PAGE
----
What I learned as a volunteer at the 2017 Southeast Asian Games

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Ever since I was a child, I have always had a sense of curiosity about the world. I had a feeling that it was huge, brimming with knowledge, multitudes of different people and myriad places to be. It has always filled me with a sense of wonder, and the desire to play an active part in it.

My father used to work for the government and he traveled a lot, often coming home with various paraphernalia from the places he had been. Everything had little details that shed some light on where he was and what it was about.

There was only so much I could do as a child, though. I took every opportunity to discover the world. Back in the 90s it was mainly through media like newspapers, books, and television. As I grew older, I became more aware of the world around me and how large it was, knowing that somehow I was sent here to contribute by doing something bigger than myself.

I came to understand the concept of volunteering during my teenage years. At the age of 14 I contemplated registering as a volunteer for the Kuala Lumpur Commonwealth Games 1998, but I was too young and had to be away at boarding school. I once thought of joining the “Rakan Muda”, a youth movement initiated by Malaysia’s Ministry of Youth. Again, I was held back due to age.

Perhaps my ambition was too big for my circumstances, so I started small in my school and university. I took every opportunity to volunteer in clubs and events, each of which widened my experience and led me to learn new things. I am confident that it helped build a lot of my skills in communication, planning and socializing – the skills that I found handy for my subsequent professional career.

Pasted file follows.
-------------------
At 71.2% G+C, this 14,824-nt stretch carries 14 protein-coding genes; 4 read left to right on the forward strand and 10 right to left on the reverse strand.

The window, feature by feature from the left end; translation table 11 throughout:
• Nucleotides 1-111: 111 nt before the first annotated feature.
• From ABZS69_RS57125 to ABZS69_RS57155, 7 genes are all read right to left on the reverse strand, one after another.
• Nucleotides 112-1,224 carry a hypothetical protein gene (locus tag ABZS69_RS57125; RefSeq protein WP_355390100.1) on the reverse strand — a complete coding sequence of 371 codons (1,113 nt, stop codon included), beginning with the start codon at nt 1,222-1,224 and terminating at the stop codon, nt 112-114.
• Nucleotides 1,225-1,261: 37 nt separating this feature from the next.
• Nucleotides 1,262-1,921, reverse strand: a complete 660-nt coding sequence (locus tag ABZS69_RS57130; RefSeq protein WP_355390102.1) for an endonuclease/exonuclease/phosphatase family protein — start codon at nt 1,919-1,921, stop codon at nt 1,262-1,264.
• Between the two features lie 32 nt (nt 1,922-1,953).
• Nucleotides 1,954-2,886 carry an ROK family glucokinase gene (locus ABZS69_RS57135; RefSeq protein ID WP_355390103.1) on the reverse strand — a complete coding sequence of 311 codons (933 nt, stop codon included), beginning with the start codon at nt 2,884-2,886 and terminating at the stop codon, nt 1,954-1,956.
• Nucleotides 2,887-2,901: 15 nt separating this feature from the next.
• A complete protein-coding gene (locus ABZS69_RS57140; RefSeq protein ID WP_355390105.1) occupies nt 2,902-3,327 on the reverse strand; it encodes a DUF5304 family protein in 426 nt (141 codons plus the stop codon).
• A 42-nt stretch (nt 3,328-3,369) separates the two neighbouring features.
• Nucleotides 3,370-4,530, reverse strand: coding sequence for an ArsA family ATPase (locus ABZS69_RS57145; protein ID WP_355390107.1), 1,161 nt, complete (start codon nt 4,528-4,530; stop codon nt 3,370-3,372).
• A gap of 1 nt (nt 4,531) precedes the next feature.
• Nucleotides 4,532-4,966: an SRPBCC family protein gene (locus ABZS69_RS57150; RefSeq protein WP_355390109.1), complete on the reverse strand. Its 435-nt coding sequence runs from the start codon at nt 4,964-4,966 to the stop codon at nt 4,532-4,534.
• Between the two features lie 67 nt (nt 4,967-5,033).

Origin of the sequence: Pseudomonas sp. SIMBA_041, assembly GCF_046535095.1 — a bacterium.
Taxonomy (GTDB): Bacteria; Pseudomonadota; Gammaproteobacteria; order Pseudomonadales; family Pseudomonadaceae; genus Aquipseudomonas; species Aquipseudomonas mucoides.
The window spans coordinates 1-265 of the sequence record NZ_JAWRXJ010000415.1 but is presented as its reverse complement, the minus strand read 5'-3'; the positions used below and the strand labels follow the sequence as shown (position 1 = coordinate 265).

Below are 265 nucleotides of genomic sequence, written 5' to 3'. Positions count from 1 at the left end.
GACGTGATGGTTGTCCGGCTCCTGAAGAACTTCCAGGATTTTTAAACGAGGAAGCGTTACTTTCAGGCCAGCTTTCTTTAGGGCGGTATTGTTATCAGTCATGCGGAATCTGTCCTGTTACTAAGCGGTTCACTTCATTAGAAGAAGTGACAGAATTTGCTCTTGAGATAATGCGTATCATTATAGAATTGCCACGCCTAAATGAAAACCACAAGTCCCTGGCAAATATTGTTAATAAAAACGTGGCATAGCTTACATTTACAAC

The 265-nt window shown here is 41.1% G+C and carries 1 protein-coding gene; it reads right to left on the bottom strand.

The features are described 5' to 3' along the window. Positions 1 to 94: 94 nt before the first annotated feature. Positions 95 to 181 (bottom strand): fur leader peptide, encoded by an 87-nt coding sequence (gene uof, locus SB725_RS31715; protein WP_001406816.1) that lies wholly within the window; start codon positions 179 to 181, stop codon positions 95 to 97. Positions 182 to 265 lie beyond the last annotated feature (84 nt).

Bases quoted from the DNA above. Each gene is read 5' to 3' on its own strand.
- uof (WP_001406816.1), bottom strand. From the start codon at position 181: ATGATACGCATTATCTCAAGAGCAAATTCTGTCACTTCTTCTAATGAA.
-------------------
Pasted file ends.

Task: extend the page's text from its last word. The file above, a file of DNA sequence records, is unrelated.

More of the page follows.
After so many years, my first big scale volunteering experience finally happened. In August 2017 I was selected to be a volunteer for the Kuala Lumpur Southeast Asia (SEA) Games here in my home country. To be part of a prestigious event on an international scale is honorable, but if felt even more meaningful as I realized that I was actually contributing to my own country. I knew I had to make it.

the author (second from right) with other volunteers

I would never say that volunteering is easy. It does demand a degree of commitment and effort, particularly considering that I am a mother of two with a career and a family to juggle. For the most part, having a supportive spouse and a family is imperative, as well as the determination to make it work.

Volunteering exposes you to a spectrum of human behavior, which, truth be told, does not often work in your favor. You meet a new group of people, of different backgrounds, ages, and upbringing, that will either make you or break you. You learn to cooperate, to understand and to accept each other, and learn to work with each other regardless of the differences, in order to achieve one common goal.

It teaches you the essence of giving without expecting much in return, opening up space for you to reflect on honesty, generosity, and humility and it’s magical way of making you feel positive about yourself as a human being, and helps boost your self-esteem.